Trivia question for Jun-01-2011

Posted on Jun 1, 2011 in Trivia

Carter is a big cat lover so it is no wonder he chose these guys for his trivia.  These guys have often been described as a muscled, heavyweight leopard.  These guys once ranged from the southern U.S. to northern Argentina; now extremely rare in most regions; probably extinct in Uruguay, El Salvador, Nicaragua and the southwestern U.S.

Like all cats, these guys are obligate carnivores, feeding only on meat. It is an opportunistic hunter and its diet encompasses 87 species. They prefer large prey and will take adult caiman (a form of small alligator), deer, capybara, tapirs, peccaries, dogs, foxes, and sometimes even anacondas. However, the cat will eat any small species that can be caught, including frogs, mice, birds, fish, sloths, monkeys, and turtles; a study conducted in Cockscomb Basin Wildlife Sanctuary in Belize, for example, revealed that these cats in their area had a diet that consisted primarily of armadillos and pacas. Some of these guys will also take domestic livestock, including adult cattle and horses.

So here are Carter’s questions:  Tell us what kind of big-cat this is and tell us what the ancient Aztec warriors used to do with the coat of these animals.  Also, when these guys make a kill, tell us what part of their prey they typically eat first.

Good Luck 😉


Congratulations to our friends at the Environmental Club (University of Belize) for getting all the questions answered correctly.  A special thanks to Gina as well for being the first to answer part of the questions first.  Great job everyone.  The big cat we featured is in-fact the Jaguar.  The Jaguar is a big cat, a feline in the Panthera genus, and is the only Panthera species found in the Americas. The jaguar is the third-largest feline after the tiger and the lion, and the largest in the Western Hemisphere. The jaguar’s present range extends from Southern US and Mexico across much of Central America and south to Paraguay and northern Argentina. Apart from rumors of a possibly breeding population in Arizona (southeast of Tucson), the cat has largely been extirpated from the United States since the early 20th century.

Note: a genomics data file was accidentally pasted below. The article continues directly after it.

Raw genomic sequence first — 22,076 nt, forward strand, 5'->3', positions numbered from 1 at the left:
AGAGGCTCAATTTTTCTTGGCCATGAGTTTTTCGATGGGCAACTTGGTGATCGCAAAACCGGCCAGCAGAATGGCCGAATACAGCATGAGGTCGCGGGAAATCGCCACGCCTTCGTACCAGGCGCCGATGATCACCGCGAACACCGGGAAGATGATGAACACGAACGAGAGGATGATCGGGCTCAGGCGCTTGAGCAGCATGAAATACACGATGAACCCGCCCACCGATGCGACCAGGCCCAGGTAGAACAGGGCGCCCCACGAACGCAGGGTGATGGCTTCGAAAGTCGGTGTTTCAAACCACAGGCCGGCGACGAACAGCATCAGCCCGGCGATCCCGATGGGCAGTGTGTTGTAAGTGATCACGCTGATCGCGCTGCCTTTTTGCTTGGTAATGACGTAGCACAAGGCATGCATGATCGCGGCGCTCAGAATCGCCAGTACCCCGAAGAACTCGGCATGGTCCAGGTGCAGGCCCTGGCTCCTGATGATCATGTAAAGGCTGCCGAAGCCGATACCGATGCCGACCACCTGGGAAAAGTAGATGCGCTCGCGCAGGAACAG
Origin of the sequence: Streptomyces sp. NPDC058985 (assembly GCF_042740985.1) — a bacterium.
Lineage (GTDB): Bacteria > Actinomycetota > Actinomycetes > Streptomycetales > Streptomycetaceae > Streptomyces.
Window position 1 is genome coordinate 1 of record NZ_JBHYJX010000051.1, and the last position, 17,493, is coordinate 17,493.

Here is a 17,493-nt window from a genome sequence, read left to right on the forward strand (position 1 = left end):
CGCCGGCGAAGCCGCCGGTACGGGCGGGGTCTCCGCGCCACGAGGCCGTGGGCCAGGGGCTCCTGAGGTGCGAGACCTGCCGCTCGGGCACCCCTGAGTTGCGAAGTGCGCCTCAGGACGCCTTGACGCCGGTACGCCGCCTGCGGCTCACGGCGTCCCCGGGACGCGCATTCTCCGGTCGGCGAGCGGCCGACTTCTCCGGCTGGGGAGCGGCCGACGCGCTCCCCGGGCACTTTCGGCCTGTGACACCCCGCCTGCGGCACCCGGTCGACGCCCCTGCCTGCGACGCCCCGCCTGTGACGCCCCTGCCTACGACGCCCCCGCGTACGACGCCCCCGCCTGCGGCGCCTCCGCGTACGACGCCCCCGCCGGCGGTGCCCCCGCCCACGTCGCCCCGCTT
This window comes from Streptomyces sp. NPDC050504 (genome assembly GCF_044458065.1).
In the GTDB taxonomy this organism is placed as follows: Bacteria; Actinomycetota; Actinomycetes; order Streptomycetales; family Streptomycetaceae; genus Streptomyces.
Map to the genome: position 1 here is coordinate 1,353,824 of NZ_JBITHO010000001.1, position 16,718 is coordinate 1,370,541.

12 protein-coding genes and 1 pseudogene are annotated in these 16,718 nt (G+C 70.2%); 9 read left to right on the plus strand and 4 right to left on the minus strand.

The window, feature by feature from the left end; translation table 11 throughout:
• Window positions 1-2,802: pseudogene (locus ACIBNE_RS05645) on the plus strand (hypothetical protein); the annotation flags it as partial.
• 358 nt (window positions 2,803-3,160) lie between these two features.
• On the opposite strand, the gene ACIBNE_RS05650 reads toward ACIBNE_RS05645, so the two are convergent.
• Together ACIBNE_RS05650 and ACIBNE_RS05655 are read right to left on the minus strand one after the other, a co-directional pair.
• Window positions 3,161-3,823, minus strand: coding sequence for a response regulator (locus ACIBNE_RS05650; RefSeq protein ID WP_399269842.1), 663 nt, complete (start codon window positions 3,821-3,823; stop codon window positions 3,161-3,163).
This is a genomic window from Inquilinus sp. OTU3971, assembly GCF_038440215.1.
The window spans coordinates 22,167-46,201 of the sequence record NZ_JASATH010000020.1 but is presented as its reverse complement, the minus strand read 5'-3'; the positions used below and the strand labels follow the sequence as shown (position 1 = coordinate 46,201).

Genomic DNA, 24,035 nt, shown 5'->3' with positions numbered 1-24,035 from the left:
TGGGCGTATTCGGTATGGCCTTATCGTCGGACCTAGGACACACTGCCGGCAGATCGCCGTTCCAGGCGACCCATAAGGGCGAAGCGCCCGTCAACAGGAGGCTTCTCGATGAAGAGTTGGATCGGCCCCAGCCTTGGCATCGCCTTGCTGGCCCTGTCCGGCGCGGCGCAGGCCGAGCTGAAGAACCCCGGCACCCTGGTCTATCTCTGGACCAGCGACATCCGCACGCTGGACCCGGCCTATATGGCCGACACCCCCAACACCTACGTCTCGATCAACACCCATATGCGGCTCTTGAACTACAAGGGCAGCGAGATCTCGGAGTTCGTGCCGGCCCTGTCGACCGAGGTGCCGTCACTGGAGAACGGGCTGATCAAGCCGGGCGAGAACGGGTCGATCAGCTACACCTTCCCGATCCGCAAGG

In the Maya civilization, the jaguar was believed to facilitate communication between the living and the dead and to protect the royal household. The Maya saw these powerful felines as their companions in the spiritual world, and a number of Maya rulers bore names that incorporated the Mayan word for jaguar (b’alam in many of the Mayan languages). The Aztec civilization shared this image of the jaguar as the representative of the ruler and as a warrior. The Aztecs formed an elite warrior class known as the Jaguar Knights who proudly wore the coats of these animals to show their strenght.

On killing prey, the jaguar will drag the carcass to a thicket or other secluded spot. It begins eating at the neck and chest, rather than the midsection. The heart and lungs are consumed, followed by the shoulders. Here is more on these mighty carnivores: Jaguar

Thanks for playing along 😉